Hospitals In Lebanon Just Declared A 2-day General Strike


The Lebanese medical sector hardly emerges from one crisis until it falls into another as a result of the financial collapse that the country is enduring.

After raising their voice to address the acute shortage of medicines and medical supplies, the two Syndicates of Doctors of Lebanon in Beirut and the North and the Syndicate of Private Hospital Owners in Lebanon have now declared a general strike.

There will be a complete cessation of work on Thursday and Friday in clinics, health centers, and hospitals, except for emergency cases.

This is a rejection of the policies of the Central Bank of Lebanon against depositors in general, as well as doctors, health sector workers, and hospitals.

The employees of Bint Jbeil Governmental Hospital also announced, in a statement, the start of an open strike, refraining from receiving patients, except for emergency cases and dialysis.

Their strike will remain open until they obtain the rights they have been demanding.

The health sector, which has always occupied the first positions in the Middle East over the years, has been enduring various crises that have led to the emigration of thousands of doctors and nurses, and the closure of a large number of pharmacies.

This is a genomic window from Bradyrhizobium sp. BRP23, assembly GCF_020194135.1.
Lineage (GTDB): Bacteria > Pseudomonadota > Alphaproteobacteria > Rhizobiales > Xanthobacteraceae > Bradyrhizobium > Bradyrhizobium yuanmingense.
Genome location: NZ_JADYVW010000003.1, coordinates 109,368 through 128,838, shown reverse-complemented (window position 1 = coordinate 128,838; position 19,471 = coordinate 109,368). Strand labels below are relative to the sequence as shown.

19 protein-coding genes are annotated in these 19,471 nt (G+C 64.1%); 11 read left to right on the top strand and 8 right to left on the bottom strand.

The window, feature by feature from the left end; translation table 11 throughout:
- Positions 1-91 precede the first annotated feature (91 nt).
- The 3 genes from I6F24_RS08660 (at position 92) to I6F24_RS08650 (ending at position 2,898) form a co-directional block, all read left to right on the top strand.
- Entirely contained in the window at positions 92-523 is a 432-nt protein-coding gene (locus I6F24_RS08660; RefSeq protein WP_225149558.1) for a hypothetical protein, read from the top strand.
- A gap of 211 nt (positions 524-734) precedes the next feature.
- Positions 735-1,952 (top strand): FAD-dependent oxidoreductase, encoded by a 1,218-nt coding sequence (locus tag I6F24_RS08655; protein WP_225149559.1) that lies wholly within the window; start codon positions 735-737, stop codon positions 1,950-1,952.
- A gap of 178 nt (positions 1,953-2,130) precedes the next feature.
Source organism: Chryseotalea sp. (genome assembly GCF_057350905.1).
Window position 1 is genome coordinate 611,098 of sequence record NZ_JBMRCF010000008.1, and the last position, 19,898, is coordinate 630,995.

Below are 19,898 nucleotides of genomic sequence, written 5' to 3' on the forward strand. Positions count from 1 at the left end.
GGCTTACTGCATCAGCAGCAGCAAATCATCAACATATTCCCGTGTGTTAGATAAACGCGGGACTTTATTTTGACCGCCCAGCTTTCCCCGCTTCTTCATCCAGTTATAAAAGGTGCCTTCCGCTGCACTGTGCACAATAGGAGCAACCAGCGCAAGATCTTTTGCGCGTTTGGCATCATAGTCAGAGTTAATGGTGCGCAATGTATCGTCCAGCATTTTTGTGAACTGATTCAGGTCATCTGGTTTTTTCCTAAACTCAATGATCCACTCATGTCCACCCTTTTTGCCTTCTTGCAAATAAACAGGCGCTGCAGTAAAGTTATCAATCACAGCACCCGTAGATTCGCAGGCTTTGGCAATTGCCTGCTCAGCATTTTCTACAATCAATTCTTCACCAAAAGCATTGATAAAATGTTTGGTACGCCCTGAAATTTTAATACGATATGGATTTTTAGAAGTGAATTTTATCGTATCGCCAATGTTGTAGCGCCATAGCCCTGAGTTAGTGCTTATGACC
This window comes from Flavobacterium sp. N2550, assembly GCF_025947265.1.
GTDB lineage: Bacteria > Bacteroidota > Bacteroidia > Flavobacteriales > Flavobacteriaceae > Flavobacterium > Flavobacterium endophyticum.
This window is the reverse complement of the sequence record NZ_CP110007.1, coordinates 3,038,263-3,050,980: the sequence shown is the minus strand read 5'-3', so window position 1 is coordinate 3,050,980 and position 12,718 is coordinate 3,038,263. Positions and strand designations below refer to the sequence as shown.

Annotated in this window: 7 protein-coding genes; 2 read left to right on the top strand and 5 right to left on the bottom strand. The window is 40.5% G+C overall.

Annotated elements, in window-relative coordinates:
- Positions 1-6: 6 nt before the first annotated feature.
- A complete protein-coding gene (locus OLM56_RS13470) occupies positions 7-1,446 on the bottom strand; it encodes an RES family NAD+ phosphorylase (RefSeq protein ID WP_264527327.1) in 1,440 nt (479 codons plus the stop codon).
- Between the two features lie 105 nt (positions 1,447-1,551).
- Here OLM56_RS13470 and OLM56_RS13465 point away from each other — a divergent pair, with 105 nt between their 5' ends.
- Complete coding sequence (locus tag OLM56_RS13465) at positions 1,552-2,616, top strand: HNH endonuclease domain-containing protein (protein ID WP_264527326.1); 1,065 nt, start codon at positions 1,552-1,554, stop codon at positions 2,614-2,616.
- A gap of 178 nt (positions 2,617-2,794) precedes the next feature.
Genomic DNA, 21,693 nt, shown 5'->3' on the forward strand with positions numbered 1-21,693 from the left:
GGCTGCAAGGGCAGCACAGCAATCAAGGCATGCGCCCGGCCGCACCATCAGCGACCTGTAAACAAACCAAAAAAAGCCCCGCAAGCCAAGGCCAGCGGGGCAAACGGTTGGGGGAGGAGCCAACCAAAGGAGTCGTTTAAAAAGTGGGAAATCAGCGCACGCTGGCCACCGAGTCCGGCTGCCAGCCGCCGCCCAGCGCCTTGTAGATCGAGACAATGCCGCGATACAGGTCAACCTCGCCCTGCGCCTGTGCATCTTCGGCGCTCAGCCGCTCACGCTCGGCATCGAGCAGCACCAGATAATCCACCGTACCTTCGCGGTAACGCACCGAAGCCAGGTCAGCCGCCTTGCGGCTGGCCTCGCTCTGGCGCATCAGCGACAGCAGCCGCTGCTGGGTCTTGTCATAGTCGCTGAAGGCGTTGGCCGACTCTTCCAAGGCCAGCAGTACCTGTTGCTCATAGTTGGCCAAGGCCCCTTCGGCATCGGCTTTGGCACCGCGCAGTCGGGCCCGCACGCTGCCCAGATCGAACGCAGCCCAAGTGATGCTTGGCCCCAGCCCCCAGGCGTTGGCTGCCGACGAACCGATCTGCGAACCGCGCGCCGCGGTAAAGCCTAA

There have been serious warnings of the closure of a number of hospitals that can no longer secure their expenses and the salaries of their employees.

The head of the Syndicate of Private Hospital Owners, Suleiman Haroun, said that the strike is due to the banks’ policies and procedures that do not allow hospitals to obtain their money in cash, at a time when their owners are forced to secure money in cash to secure medicines, medical supplies, diesel, and all other purchases.

Haroun revealed that banks are refraining from transferring wages on the condition that these wages are secured in cash by them, which makes all their accounts in banks, whether those in pounds or dollars, without a significant value.

In a statement to Asharq-Al-Awsat, Haroun commented that patients are obligated to pay part of their bills in cash but this does not constitute more than 25% of the hospital’s expenses.

He also noted that the Ministry of Health, Insurance companies, the Military Medical program, and others pay their bills through bank transfers that are of no benefit.

He explained that hospitals have been under this crisis for more than 4 months and that they have discussed it with the banks and the central bank who are, however, flirting with the ball of responsibility.

The interventions by the Minister of Health and the Prime Minister, according to Haroun, have been without any result.

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